Find a doctor who sees women as people, not problems to be solved. You know your body better than anyone, and Nature often knows best.

Good luck, and do check in and let me know how you are doing.

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Wednesday, October 03, 2007

Why I find myself unable to post anything.

1. My uncle is dying. I couldn't say we're close, but he's the only one in the family with a clue about who I really am. He calls me Gypsy. We're doing a lot of traveling these days to visit him, take my dad to the doctor, etc. Any day now, my uncle will slip into a coma from cancer that has moved from his lungs to his brain. That sucks.

2. The weather is too good. It's still in the 80s here. We have a serious drought on our hands.

3. The news is too bad. The Democrats are either too lame or making too much money to oppose the Bush junta. Bush continues to dismantle the Constitution. Blackwater is committing murder. Our troops are dying for no reason. Darfur is in the grips of its 4th year of genocide. pResident Bombs A Lot is going to attack Iran, and I don't even want to think about what could happen there. If you've got friends in Israel, tell them you love them.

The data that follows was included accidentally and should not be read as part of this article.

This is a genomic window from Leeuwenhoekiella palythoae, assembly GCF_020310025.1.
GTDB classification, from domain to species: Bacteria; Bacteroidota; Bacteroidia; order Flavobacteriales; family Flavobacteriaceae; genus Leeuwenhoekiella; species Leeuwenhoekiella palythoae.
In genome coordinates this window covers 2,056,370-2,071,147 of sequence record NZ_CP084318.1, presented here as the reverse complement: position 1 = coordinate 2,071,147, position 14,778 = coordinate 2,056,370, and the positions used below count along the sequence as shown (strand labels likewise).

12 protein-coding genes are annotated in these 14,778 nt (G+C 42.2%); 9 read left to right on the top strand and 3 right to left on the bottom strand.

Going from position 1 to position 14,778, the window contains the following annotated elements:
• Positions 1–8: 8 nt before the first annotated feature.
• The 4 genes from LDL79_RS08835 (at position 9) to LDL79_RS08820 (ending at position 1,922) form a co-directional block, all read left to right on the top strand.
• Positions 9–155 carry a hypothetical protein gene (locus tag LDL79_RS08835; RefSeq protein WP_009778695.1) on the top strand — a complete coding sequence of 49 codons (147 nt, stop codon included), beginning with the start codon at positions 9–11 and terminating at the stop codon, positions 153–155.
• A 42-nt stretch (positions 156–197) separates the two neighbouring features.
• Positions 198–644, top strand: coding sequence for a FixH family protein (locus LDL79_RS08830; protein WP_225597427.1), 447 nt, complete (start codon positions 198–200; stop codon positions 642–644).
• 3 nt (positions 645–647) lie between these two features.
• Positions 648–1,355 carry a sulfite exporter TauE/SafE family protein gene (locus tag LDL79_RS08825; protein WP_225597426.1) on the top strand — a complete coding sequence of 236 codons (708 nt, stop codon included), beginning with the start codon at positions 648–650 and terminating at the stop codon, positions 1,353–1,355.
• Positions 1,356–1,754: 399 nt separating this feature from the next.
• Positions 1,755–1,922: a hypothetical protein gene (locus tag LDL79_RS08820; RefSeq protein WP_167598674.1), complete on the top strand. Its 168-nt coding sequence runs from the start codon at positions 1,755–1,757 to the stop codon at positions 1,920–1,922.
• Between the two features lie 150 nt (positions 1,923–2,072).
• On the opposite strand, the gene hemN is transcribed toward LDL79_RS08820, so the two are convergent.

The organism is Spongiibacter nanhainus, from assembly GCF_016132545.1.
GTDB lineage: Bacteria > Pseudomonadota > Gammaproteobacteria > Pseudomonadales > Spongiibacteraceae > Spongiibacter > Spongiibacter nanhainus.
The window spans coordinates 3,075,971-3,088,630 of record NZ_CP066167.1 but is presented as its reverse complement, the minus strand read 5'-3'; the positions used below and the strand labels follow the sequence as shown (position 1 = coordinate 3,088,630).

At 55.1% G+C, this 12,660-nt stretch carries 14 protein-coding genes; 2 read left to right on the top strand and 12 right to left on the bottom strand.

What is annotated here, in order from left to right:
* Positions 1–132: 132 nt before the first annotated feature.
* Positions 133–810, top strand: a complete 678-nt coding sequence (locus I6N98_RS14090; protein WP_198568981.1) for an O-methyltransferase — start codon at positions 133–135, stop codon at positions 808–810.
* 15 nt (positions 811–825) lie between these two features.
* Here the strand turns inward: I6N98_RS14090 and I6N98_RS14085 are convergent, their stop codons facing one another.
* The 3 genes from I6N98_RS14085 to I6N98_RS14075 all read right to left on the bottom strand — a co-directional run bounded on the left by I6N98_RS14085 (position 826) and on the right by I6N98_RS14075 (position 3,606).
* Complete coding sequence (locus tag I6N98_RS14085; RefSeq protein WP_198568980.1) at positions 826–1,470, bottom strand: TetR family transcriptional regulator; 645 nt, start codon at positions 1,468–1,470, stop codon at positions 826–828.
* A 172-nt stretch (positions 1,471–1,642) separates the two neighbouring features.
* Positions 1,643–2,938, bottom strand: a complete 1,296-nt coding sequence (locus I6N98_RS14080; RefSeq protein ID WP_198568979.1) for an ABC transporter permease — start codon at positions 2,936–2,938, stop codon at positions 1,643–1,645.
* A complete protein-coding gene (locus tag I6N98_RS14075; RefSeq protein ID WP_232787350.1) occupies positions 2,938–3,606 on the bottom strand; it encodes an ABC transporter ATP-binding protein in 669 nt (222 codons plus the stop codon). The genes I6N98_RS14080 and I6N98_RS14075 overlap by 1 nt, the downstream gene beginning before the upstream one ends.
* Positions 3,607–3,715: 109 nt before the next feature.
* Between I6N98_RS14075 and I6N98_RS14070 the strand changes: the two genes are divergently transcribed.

4. Halliburton is coming to Kentucky. People here think liquifying coal is a good idea - it isn't. Why does progress here always involve a deal with the devil?

4. I'm taking art classes and I can't decide whether to talk about that here or start yet another blog on this site. Then that begs the question should I redesign this site. Or change servers. Change domains? and on.. and on.... it never ends.